With sales up 12% this year and gin tax profits higher than beer for the first time since the Victorian age, no one can put a finger on what’s responsible for this London gin craze that has emerged in recent years. James Bond’s resurgence under Daniel Craig? We all know 007 fancied the odd sophisticated gin and tonic along with his vodka martinis so perhaps that increased its popularity among the viewing public. Or was it the rise of the Shoreditch hipster? Taking their bearded and comb-over look from Williamsburg, Brooklyn and their cultural values from 60s beatniks and post-millennial yuppies, a bottle of G&T is a staple in many a Hoxton loft apartment (they’d probably love a Hoxton Gin!).
Anyway, what we do know is that is that it cannot match a similar London gin craze in the eighteenth century with 7,000 gin shops in the capital by 1730 and widespread drunkenness and alcoholism. Figures show that 10 million gallons of gin alone were distilled every year, never mind the other spirits available. Some of these spirits were, indeed, a scarce resource with Parliament discouraging the sale of brandy because it was made by their French arch foes. In fact, the authorities actively encouraged Brit-brewed alcohol to counter the popularity of French brandy.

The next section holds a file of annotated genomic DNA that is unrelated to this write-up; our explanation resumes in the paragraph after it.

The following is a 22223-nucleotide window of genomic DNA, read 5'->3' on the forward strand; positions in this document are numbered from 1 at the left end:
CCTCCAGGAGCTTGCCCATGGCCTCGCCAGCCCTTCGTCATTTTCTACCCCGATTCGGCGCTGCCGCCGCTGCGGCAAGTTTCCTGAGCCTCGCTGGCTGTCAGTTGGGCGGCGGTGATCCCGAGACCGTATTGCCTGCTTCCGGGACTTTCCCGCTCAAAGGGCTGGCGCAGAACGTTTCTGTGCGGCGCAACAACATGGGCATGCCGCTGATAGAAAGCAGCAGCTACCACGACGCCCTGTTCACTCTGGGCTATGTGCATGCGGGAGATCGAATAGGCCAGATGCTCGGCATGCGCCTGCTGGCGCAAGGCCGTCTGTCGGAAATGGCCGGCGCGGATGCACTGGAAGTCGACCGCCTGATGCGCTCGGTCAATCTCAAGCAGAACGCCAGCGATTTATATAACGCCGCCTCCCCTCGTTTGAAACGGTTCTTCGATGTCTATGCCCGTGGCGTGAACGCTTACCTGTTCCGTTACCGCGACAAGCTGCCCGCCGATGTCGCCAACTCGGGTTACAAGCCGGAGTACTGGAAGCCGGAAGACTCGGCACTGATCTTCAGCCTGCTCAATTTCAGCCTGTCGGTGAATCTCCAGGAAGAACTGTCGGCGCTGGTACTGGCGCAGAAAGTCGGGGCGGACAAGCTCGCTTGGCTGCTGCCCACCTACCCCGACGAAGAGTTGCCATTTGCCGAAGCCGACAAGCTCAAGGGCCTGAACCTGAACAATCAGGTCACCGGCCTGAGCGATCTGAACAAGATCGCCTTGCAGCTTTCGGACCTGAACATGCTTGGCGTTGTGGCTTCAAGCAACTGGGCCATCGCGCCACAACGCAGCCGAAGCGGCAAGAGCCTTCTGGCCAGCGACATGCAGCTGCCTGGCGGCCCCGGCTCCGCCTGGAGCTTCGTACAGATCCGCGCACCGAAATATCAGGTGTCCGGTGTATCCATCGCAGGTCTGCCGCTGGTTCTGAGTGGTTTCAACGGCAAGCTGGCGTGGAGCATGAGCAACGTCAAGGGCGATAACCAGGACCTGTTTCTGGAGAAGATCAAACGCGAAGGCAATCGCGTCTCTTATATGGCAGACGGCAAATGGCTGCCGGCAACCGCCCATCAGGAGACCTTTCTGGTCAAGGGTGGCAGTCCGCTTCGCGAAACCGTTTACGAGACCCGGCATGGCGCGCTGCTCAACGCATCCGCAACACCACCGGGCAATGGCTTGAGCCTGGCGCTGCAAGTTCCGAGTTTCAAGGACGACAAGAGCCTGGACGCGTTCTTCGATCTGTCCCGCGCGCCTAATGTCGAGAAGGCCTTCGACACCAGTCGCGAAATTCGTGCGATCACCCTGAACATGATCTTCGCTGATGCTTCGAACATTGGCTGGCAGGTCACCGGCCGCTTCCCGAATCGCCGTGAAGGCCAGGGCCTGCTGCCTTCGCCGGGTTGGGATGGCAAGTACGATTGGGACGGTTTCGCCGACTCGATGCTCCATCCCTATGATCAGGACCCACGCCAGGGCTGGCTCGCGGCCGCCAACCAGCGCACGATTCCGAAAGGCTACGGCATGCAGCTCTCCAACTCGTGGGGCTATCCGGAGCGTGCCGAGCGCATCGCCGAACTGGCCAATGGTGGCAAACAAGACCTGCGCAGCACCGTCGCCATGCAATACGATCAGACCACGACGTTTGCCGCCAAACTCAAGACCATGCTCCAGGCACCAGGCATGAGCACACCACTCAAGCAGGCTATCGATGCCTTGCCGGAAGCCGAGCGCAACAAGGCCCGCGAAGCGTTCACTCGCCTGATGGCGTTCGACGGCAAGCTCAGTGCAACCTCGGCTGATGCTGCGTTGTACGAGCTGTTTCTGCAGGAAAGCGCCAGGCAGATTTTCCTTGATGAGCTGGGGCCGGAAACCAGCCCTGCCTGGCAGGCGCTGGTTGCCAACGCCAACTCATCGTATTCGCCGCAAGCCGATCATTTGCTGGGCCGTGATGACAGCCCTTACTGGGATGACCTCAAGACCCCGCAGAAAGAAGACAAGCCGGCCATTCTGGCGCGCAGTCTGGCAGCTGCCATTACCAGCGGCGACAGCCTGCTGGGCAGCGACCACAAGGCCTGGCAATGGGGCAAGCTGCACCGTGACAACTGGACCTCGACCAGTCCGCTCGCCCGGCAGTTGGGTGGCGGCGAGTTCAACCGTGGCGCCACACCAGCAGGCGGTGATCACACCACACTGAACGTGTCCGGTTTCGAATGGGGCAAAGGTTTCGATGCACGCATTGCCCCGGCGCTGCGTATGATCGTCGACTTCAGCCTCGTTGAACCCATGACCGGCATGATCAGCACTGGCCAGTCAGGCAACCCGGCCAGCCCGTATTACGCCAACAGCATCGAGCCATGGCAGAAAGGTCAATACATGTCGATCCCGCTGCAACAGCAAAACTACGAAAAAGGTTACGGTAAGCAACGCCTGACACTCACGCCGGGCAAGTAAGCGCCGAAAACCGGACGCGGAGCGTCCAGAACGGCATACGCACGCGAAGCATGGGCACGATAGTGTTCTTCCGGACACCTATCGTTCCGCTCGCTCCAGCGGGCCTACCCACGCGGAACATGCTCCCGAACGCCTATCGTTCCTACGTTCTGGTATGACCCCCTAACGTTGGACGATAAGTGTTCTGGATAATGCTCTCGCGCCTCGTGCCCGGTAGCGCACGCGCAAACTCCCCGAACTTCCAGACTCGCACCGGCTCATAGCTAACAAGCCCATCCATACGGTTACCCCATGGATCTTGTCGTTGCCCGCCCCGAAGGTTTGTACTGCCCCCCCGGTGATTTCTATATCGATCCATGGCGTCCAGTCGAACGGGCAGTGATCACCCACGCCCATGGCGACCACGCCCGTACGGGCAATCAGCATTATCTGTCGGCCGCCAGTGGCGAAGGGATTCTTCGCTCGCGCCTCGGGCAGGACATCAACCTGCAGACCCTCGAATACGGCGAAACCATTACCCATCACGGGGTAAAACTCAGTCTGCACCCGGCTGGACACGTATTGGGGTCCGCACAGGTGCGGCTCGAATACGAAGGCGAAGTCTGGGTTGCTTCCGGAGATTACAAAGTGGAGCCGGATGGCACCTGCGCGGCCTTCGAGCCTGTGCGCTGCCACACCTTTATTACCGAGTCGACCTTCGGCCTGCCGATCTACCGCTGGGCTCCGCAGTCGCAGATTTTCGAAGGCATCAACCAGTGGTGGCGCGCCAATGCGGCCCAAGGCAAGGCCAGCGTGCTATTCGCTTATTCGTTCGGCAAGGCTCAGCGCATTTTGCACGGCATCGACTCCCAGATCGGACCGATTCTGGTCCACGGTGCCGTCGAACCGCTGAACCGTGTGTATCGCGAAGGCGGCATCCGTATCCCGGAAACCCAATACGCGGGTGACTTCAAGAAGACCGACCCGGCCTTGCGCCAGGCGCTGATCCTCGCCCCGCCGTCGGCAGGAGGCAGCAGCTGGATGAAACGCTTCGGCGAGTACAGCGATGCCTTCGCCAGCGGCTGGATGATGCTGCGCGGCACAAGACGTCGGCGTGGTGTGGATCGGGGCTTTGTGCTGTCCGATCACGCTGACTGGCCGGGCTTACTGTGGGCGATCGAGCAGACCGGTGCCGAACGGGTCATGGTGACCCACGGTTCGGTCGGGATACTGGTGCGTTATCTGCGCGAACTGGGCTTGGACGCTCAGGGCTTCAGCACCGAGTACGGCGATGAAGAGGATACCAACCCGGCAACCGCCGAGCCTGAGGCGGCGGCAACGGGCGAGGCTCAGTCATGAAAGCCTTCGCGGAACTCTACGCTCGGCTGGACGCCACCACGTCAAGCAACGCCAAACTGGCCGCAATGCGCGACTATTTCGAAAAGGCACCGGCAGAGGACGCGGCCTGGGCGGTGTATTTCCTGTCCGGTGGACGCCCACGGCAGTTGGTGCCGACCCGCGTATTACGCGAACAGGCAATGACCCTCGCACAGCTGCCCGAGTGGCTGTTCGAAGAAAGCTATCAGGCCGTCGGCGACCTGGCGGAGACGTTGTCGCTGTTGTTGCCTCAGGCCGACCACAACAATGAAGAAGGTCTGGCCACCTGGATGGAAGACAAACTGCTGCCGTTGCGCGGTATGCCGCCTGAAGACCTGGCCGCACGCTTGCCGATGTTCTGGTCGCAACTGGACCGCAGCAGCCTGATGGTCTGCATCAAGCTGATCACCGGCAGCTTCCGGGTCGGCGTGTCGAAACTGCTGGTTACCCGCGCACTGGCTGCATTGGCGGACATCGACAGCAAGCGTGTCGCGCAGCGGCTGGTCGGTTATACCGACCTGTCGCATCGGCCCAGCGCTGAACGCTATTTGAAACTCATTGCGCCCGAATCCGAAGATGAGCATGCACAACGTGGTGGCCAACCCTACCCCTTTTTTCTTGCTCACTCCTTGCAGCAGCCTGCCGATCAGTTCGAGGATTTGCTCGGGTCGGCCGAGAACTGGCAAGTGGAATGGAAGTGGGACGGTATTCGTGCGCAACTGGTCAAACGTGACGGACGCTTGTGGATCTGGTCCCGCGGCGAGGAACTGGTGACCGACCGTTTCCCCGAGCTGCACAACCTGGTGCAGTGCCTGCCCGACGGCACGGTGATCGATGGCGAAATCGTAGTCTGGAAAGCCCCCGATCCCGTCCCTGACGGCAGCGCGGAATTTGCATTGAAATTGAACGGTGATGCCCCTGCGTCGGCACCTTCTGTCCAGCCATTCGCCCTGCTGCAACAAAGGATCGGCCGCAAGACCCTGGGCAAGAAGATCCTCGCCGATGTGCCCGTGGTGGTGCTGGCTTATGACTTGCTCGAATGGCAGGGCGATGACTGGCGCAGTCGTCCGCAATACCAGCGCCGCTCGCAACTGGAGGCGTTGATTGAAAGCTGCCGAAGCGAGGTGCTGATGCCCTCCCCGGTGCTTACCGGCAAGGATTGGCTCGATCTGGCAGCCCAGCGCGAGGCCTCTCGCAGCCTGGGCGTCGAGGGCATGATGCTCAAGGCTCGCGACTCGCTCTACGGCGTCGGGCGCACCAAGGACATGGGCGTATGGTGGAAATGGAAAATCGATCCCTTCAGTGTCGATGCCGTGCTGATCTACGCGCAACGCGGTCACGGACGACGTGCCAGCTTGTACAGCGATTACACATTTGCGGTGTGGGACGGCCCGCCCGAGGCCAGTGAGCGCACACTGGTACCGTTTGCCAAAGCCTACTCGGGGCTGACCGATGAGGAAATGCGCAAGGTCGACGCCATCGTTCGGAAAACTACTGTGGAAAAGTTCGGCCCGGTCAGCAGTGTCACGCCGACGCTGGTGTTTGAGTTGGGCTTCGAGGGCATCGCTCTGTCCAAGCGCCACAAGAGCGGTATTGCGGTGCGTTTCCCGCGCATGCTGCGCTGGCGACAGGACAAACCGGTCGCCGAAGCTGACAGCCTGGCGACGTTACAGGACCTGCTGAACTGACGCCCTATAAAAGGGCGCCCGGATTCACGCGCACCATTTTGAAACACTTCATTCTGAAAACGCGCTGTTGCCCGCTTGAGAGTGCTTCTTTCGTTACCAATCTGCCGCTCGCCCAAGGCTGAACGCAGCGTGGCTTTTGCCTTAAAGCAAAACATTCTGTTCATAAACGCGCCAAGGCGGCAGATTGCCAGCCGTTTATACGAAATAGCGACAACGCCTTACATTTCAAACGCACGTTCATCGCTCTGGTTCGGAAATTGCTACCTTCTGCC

So buoyed by Government sanction, a cheap and vicious, turps-laced gin swept the nation and led to a surge in illegal drinking dens as well as unforeseen gin-related ailments such as blindness from liquor topped with acid or turpentine spirits. Doctors at the time claimed 10% of all London deaths were alcohol-related. It’s no surprise then that the same government who had encouraged gin distilleries later passed the 1751 Gin Act curbing its sale.
Gin cocktails being served at the recent London Cocktail Festival
The refined, quality Beefeater, Hendricks and Rock Rose gins we have today, distilled with botanicals and marketed as the tipple of leisure and sophistication, cannot compare to the stomach-wrenching ‘jenever’ of yesteryear and the 2017 gin craze pales in comparison to the pre-Victorian one that almost brought down a nation.